It’s a nice, neat, logical argument. Certainly it is perfectly true that years of European underinvestment in the military have reduced Europe’s long-range military capabilities to the point where they genuinely aren’t of much use in faraway places like Afghanistan. British and French soldiers are still very good at their jobs, but they just don’t have the communications technology, the planes, or the ships to contribute to a major operation. It is also true that loosening our historical link with Europe would simplify policy-making enormously and eliminate some of the hypocrisy that has characterized U.S. foreign policy in recent years. I’ve always felt uncomfortable when this or that opinion is pompously attributed to “the international community,” when in fact the opinion is patently that of the United States.
Yes, “Dump Europe” is an appealing cause. Unfortunately, it also happens to be wrong. We might not have needed Europe much in the first phase of the war on terrorism, but over the course of what President Bush himself has said will be a very long war, I’m afraid we are going to need European allies—and many other allies—a great deal.
Certainly we will need allies to track down and destroy what remains of al-Qaida. The cell that plotted the World Trade Center attacks was, we now know, based largely in Hamburg, Germany. The Arabs who assassinated the Afghan leader Ahmed Shah Masoud were carrying Belgian passports. Al-Qaida operatives have been discovered in Spain, in France, in Britain. To catch them, we need Europe’s police forces, we need Europe’s intelligence services, we need Europe’s knowledge of its own growing Islamic population. And we don’t just need the occasional tip: We need European investigators to cooperate with our investigators, all the time.
We will need Europe also—and not just Europe—if we are going to get serious about tracking the flows of terrorist and other black money around the international financial markets. In the immediate aftermath of Sept. 11, an Indian acquaintance of mine, working for the Warsaw branch of an American investment bank, was asked to spend several days trawling through various accounts, looking for unusual activity. Had he worked for an investment bank of another nationality, he—or his bosses—might well have concluded that he didn’t have time. Everyone from the Swiss to the Russians to the Taiwanese gets involved in money-laundering: Now we need assistance from all of them.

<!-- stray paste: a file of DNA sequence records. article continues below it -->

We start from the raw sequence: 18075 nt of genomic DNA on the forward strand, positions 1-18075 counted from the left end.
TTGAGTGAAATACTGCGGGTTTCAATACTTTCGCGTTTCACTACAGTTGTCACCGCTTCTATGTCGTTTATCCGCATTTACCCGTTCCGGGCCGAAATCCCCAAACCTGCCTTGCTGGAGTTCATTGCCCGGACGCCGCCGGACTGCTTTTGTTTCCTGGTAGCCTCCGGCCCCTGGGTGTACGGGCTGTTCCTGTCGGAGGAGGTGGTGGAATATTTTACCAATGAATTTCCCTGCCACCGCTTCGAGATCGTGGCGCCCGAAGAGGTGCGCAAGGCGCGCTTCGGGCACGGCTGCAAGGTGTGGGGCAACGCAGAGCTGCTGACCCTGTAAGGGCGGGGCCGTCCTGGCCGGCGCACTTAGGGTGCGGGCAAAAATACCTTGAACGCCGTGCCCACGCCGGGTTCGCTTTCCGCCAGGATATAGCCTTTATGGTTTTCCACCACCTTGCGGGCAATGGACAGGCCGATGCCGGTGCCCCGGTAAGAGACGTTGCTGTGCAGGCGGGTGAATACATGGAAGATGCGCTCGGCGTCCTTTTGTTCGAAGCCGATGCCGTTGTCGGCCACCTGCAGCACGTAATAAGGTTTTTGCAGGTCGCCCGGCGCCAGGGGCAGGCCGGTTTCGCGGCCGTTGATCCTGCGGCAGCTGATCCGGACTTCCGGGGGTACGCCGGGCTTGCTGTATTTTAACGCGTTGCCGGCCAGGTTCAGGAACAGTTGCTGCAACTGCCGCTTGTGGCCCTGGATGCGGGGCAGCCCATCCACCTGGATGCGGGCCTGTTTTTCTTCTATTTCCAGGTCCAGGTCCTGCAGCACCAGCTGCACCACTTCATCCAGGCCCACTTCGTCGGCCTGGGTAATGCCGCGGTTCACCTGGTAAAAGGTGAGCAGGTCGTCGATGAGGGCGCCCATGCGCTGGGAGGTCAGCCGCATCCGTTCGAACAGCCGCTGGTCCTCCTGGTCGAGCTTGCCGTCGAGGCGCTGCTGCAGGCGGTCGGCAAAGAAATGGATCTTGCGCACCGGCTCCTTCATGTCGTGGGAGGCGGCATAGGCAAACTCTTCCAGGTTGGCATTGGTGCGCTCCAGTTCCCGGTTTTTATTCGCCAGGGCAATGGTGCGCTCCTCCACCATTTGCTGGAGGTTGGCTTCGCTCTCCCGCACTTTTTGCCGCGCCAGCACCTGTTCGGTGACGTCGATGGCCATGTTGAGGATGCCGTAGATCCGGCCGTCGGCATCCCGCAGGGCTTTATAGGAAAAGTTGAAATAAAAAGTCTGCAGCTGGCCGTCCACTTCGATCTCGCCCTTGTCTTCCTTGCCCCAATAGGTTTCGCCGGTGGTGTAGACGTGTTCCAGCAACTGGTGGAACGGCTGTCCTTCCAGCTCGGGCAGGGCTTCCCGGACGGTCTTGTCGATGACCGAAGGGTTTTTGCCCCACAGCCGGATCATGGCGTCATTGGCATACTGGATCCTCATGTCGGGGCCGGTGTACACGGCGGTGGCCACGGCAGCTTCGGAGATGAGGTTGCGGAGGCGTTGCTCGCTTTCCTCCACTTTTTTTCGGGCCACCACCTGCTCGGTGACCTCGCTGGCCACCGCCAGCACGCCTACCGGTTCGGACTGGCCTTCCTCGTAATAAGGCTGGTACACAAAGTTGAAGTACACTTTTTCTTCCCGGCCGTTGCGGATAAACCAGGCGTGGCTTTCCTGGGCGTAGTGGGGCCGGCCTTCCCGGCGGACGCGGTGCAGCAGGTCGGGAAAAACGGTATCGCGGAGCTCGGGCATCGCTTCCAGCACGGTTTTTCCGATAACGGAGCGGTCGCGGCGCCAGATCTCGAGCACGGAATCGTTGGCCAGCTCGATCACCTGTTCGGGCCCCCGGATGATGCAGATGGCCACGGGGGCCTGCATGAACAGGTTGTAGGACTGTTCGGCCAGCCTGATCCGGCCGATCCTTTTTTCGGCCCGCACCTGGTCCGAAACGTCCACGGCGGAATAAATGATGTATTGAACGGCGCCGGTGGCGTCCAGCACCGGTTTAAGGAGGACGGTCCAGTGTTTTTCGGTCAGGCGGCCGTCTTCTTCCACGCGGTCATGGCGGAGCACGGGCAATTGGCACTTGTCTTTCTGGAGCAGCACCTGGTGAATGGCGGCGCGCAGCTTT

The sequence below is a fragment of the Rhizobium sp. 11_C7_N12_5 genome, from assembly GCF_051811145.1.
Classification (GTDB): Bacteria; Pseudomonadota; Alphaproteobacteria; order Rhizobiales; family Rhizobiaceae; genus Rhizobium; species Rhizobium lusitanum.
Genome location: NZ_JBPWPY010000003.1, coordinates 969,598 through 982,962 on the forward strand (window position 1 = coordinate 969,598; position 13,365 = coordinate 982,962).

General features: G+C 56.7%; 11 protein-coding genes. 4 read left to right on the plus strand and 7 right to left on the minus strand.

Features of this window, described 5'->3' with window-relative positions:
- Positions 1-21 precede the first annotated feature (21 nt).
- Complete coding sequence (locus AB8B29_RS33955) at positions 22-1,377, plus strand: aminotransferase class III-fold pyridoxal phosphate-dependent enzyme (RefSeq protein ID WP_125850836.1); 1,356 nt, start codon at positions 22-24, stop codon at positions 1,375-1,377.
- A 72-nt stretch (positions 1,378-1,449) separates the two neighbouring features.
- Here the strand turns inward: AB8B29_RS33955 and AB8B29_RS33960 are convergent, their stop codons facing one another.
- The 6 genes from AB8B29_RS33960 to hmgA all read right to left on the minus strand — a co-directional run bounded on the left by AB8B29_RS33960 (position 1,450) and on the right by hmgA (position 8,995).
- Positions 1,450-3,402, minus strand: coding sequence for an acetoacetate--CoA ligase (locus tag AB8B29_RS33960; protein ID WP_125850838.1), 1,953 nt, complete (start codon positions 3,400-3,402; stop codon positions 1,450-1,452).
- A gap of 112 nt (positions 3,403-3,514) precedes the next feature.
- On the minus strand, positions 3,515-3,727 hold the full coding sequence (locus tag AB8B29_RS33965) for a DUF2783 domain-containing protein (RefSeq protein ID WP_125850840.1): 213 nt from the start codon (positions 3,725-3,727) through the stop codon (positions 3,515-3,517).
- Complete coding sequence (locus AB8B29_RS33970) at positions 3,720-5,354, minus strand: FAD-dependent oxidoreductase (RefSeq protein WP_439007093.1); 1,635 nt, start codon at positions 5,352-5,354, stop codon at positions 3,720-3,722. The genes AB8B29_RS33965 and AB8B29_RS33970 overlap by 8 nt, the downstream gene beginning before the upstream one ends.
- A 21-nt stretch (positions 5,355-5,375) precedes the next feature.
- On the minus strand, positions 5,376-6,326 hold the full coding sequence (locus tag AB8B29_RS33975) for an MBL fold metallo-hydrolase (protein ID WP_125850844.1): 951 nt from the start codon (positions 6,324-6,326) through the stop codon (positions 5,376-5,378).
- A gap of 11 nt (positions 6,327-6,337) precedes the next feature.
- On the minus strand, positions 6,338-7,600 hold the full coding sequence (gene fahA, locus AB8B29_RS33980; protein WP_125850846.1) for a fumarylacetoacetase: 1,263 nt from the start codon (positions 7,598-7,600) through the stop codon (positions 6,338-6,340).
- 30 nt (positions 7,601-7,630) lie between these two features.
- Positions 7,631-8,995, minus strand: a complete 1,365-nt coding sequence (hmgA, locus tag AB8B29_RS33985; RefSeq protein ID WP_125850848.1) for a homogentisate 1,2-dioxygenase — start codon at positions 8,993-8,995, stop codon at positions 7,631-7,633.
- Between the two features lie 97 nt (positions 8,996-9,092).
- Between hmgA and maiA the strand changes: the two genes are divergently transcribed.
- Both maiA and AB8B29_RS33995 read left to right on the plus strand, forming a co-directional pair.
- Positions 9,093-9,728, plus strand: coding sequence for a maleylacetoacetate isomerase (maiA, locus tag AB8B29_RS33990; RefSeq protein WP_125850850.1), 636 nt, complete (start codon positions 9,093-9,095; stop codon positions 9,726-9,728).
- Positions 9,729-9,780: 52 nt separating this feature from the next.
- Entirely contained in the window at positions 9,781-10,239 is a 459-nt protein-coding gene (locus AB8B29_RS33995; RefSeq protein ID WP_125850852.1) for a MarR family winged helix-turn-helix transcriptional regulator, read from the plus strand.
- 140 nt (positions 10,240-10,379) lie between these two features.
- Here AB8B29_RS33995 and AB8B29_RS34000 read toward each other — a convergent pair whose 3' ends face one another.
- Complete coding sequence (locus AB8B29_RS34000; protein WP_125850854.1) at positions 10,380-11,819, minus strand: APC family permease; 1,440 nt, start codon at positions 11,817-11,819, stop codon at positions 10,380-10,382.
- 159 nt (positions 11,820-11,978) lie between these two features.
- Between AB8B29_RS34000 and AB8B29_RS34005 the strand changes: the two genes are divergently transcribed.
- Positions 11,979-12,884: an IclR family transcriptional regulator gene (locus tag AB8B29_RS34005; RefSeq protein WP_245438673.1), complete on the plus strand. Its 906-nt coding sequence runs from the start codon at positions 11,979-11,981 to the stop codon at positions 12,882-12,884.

During what is going to be a war with many different phases, we will also need Europe’s help in fighting some of the other, non-military battles. Already Europe has pledged more than the United States toward the rebuilding of Afghanistan. On the ground, many of the charities with the longest Afghan experience—Medecins Sans Frontières, for example—are based in Europe and have largely European funding. European money, Japanese money, everybody’s money will be needed to help restore order, not just in Afghanistan but in Somalia and Sudan and eventually, someday, Iraq.
Probably most important of all, however, is Europe’s role in what I will call, for lack of a better word, the ideological battle still to come. At the end of his State of the Union speech, Bush spoke of America “defending liberty and justice because they are right and true and unchanging for all people everywhere.” He also spoke of certain “nonnegotiable demands of human dignity,” among them the rule of law, respect for women, private property, and free speech. Yet if these values are not merely American values but rather the values of all Western, liberal, democratic, capitalist civilizations, we do need to have some other Western, liberal democracies on our side to defend them. We won’t have much success defending “the West” from a position of pure unilateralism: It will look a little bit too much like defense of “the United States of America.”